Saturday Morning Video

Economics of Health Care
David Henderson
I was busy all Friday with my conference and forgot to post my latest Friday night video. So this is a Saturday morning video. It was my debate on health care with Ted Marmor. If you think I was too... MORE

Or, you could call this post "Adam Smith on the Tragedy of the Commons" I'm reading a section of Adam Smith's The Wealth of Nations for a conference on The East India Company. I've never read Smith's book all the... MORE

Piketty Bleg

Books: Reviews and Suggested Readings
David Henderson
I'm putting the finishing touches on my review of Piketty in the next few days and he makes reference to something that I don't think exists. I'm wondering if that's just because I don't know how to make my way... MORE

Robert Murphy on Capital and Income

Wealth distribution
David Henderson
Our three examples highlight the importance of understanding both the theory and the practice of capital and income measurement. Analysts have often used statistics to make statements about U.S. savings behavior and inequality, without understanding some important causes of the... MORE

In my fire in 2007, I lost almost all my files, including the ones under the letter "R." For that reason, I thought I had lost my correspondence with Murray Rothbard. But I came across some files in my home... MORE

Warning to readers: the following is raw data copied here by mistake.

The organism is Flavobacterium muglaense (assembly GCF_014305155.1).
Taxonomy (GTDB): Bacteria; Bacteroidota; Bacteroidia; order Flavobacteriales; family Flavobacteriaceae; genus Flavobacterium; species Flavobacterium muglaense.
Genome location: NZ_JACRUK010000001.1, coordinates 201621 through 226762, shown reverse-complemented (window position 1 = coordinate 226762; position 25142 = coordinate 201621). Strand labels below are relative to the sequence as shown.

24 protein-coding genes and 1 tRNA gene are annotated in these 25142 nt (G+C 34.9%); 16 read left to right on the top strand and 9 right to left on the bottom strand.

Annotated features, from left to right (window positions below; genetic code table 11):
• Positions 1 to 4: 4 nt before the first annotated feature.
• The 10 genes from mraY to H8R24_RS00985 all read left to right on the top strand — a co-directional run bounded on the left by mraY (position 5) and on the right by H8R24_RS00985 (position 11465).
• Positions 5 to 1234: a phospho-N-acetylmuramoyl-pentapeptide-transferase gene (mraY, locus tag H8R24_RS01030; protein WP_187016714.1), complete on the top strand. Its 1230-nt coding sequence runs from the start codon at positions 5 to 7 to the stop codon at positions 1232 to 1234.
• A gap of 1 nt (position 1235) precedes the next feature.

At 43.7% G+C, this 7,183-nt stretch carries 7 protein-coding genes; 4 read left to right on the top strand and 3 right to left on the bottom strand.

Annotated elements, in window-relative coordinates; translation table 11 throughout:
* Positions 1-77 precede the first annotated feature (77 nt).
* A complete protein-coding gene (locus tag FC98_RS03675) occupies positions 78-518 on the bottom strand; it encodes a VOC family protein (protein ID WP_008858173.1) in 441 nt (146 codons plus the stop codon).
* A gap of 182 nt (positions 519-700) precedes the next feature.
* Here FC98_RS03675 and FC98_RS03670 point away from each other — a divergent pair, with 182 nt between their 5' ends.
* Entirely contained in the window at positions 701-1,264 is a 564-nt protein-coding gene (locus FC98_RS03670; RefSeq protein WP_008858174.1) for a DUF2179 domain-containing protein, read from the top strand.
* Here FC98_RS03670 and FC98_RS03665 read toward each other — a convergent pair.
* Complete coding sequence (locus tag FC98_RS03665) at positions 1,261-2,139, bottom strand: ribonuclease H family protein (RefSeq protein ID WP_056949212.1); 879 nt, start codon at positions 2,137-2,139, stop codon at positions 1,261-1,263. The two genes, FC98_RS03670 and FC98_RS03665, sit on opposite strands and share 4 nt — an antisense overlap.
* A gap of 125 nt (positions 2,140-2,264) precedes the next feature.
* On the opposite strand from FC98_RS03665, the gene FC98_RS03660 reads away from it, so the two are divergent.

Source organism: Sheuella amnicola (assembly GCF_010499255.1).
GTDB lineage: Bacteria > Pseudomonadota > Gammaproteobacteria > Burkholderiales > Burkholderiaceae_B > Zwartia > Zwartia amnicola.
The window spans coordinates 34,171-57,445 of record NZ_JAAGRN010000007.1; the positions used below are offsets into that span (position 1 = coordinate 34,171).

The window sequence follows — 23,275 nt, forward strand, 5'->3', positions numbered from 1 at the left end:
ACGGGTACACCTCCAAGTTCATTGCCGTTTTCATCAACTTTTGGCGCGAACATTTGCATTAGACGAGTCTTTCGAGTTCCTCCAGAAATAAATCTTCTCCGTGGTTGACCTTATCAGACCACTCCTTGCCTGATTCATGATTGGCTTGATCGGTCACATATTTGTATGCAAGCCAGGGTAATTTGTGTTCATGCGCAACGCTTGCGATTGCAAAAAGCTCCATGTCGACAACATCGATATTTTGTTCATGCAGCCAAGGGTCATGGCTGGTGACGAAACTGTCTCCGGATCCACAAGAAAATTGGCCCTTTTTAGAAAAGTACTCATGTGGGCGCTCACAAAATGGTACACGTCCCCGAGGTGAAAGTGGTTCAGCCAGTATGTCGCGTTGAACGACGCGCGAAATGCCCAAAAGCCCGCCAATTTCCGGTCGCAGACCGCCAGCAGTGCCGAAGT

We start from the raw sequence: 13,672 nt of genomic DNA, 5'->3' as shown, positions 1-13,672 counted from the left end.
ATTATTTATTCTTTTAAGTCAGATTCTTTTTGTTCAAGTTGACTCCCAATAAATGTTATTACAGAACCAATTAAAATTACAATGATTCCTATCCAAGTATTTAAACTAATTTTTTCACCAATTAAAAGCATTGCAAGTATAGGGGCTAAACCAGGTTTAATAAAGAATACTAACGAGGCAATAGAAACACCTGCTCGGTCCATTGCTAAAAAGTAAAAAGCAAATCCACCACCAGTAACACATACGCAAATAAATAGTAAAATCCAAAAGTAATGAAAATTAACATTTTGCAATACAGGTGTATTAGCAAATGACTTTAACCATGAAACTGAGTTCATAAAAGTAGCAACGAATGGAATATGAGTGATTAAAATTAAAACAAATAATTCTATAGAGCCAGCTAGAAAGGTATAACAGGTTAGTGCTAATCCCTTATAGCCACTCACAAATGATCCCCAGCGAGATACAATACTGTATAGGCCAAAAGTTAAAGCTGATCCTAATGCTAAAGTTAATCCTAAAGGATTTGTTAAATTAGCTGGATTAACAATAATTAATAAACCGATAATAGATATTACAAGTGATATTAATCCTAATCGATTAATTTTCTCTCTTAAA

More on Schuck and Government Failure

Books: Reviews and Suggested Readings
David Henderson
Yesterday I posted on Peter Schuck's book, Why Government Fails So Much. Here's another section of my review of his book in Regulation: Although the whole book is interesting, it becomes a page-turner with Chapter Five, "Incentives and Collective Irrationality."... MORE

Schuck on Why Government Fails

Books: Reviews and Suggested Readings
David Henderson
Peter Schuck's Why Government Fails So Often is one of the most important books of the year and may be one of the most important books of the decade. Although I have seen this prolific author's name over the years,... MORE

You Nasty Creators of Consumer Surplus

Business Economics
David Henderson
Longtime partners Alaska Air Group Inc. and Delta Air Lines Inc. are slugging it out in a battle for Seattle that is turning into one of the U.S. airline industry's nastiest turf wars in years. So reads the opening paragraph... MORE

Reinham Salam has an excellent article on Slate. I don't like the title, "Selfish, Selfish San Francisco." No, it's not the objection you might expect from an Ayn Rand admirer: my objection to Slate's use of the word "selfish." My... MORE

Return to top